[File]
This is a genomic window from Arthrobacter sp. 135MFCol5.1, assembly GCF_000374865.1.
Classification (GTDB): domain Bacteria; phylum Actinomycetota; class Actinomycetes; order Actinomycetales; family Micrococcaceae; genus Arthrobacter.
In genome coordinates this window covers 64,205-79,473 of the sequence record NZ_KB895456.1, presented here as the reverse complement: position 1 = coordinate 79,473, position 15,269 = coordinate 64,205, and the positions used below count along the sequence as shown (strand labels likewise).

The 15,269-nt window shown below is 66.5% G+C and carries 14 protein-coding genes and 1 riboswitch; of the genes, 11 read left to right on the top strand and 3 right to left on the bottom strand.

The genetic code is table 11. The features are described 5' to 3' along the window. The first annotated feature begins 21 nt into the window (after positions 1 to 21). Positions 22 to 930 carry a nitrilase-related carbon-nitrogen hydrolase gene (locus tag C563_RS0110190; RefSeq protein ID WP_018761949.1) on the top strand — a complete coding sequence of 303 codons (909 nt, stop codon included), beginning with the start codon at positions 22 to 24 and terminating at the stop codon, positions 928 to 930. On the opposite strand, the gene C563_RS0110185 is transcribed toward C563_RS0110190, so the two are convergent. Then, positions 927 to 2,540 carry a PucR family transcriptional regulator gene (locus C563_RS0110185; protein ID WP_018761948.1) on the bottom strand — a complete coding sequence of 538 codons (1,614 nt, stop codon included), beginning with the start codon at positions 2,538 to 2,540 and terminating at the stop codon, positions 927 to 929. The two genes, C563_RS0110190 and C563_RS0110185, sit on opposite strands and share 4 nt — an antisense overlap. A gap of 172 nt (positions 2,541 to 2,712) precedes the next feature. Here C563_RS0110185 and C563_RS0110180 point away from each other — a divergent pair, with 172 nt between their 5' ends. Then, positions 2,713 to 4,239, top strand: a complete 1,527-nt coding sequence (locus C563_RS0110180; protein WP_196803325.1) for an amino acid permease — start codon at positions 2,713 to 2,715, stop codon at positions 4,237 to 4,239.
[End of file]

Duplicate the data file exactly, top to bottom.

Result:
This is a genomic window from Arthrobacter sp. 135MFCol5.1, assembly GCF_000374865.1.
Classification (GTDB): domain Bacteria; phylum Actinomycetota; class Actinomycetes; order Actinomycetales; family Micrococcaceae; genus Arthrobacter.
In genome coordinates this window covers 64,205-79,473 of the sequence record NZ_KB895456.1, presented here as the reverse complement: position 1 = coordinate 79,473, position 15,269 = coordinate 64,205, and the positions used below count along the sequence as shown (strand labels likewise).

The 15,269-nt window shown below is 66.5% G+C and carries 14 protein-coding genes and 1 riboswitch; of the genes, 11 read left to right on the top strand and 3 right to left on the bottom strand.

The genetic code is table 11. The features are described 5' to 3' along the window. The first annotated feature begins 21 nt into the window (after positions 1 to 21). Positions 22 to 930 carry a nitrilase-related carbon-nitrogen hydrolase gene (locus tag C563_RS0110190; RefSeq protein ID WP_018761949.1) on the top strand — a complete coding sequence of 303 codons (909 nt, stop codon included), beginning with the start codon at positions 22 to 24 and terminating at the stop codon, positions 928 to 930. On the opposite strand, the gene C563_RS0110185 is transcribed toward C563_RS0110190, so the two are convergent. Then, positions 927 to 2,540 carry a PucR family transcriptional regulator gene (locus C563_RS0110185; protein ID WP_018761948.1) on the bottom strand — a complete coding sequence of 538 codons (1,614 nt, stop codon included), beginning with the start codon at positions 2,538 to 2,540 and terminating at the stop codon, positions 927 to 929. The two genes, C563_RS0110190 and C563_RS0110185, sit on opposite strands and share 4 nt — an antisense overlap. A gap of 172 nt (positions 2,541 to 2,712) precedes the next feature. Here C563_RS0110185 and C563_RS0110180 point away from each other — a divergent pair, with 172 nt between their 5' ends. Then, positions 2,713 to 4,239, top strand: a complete 1,527-nt coding sequence (locus C563_RS0110180; protein WP_196803325.1) for an amino acid permease — start codon at positions 2,713 to 2,715, stop codon at positions 4,237 to 4,239.